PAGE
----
The work we're doing on badges led me to think how they might fit into Discover PSU! Suppose we worked with colleges to develop a set of badges at both the major and overall college level. These badges would be earned via traditional coursework, so we wouldn't be asking for a retooling of any curriculum. Then, in the game, a player who had one of these badges would have access to a new area, gain a new skill, etc. The incentive to earn badges would come both from the desire to build up your curriculum badges for an online e-Portfolio-like display of abilities, and to better play the game. Better game play, in turn, could feed back into a more holistic understanding of your major, your college, and the entire PSU system. It would also be an incentive to continue playing the game beyond graduation and could lead to increased involvement in the future of PSU via a strong alumni base.

So how do we start? What if we reverse engineer this game? In most games, the game comes first, then a community springs up around it. What if we built the community FIRST, encouraged active participation in conceptualizing the game via tools such as Wikis, and then built the game when we reached a point where we all felt further conceptualization should wait until the game went live and run for some time?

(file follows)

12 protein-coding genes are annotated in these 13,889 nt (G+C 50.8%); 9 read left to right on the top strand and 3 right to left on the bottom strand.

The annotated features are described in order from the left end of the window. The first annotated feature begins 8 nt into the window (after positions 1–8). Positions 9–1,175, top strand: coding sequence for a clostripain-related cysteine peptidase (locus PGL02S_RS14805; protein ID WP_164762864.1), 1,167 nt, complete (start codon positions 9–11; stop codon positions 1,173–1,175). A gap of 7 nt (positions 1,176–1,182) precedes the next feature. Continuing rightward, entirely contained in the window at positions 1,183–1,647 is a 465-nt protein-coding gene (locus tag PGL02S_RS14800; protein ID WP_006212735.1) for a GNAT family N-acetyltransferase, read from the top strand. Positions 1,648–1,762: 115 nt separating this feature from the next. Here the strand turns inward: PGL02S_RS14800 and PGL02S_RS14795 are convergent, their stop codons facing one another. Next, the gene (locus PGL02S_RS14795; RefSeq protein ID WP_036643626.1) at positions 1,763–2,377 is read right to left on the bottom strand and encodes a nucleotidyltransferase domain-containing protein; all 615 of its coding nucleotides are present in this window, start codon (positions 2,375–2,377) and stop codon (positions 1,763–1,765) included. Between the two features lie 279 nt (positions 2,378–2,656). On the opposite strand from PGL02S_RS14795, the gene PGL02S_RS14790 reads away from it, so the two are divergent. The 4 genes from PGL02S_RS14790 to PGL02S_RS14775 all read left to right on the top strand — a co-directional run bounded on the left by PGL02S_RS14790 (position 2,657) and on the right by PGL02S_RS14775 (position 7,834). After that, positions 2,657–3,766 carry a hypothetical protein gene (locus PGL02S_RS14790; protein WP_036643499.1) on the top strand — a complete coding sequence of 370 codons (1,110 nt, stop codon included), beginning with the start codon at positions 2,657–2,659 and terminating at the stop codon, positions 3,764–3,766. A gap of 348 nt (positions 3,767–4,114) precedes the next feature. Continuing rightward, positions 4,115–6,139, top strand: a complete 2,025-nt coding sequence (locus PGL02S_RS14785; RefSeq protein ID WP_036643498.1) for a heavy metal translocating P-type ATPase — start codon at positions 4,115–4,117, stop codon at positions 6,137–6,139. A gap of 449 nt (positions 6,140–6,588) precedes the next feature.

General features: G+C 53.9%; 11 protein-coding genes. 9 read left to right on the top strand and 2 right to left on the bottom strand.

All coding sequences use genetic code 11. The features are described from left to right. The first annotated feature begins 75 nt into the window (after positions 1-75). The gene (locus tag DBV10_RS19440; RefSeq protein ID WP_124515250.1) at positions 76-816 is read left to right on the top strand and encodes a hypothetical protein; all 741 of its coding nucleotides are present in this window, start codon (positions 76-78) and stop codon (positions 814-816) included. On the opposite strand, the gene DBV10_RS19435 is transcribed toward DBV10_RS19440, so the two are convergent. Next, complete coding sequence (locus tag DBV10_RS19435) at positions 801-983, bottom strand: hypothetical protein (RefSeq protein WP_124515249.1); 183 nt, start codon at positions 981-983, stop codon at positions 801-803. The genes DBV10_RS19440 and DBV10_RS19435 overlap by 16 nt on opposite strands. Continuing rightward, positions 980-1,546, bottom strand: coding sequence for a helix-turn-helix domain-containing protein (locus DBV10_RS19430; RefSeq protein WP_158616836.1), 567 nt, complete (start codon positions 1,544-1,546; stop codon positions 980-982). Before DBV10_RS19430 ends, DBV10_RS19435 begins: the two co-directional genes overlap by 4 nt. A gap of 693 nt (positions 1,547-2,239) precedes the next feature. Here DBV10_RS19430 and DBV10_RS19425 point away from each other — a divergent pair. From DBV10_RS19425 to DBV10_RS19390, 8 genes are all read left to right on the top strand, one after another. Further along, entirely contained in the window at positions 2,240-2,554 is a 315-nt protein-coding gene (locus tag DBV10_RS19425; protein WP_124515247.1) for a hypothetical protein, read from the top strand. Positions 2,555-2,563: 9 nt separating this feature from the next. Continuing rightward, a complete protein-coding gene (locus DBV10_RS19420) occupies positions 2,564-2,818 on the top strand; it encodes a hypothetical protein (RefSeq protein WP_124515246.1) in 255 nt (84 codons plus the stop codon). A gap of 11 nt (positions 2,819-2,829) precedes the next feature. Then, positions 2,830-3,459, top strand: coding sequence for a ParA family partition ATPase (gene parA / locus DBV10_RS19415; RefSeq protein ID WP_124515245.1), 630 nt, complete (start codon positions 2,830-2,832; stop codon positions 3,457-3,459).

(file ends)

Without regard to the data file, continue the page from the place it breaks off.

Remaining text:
What are your thoughts on all this? I really need some input on this concept.


University of Pennsylvania's "Year of the Game"

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Wow - would I love to see this happen at Penn State!

For the University of Pennsylvania, the 2011-2012 academic year has been dubbed "The Year of the Game." The University's various departments are all encouraged to weave games into curricula. The folks at Penn Nursing School have designed several games, and have an open demo scheduled on April 19, from 3 - 5 PM.

My favorite line in the interview of Professor Nancy Hanrahan?

What are the incentives for the students to participate?

These students were just waiting for something like this.


 Read more...

White House office studies benefits of video games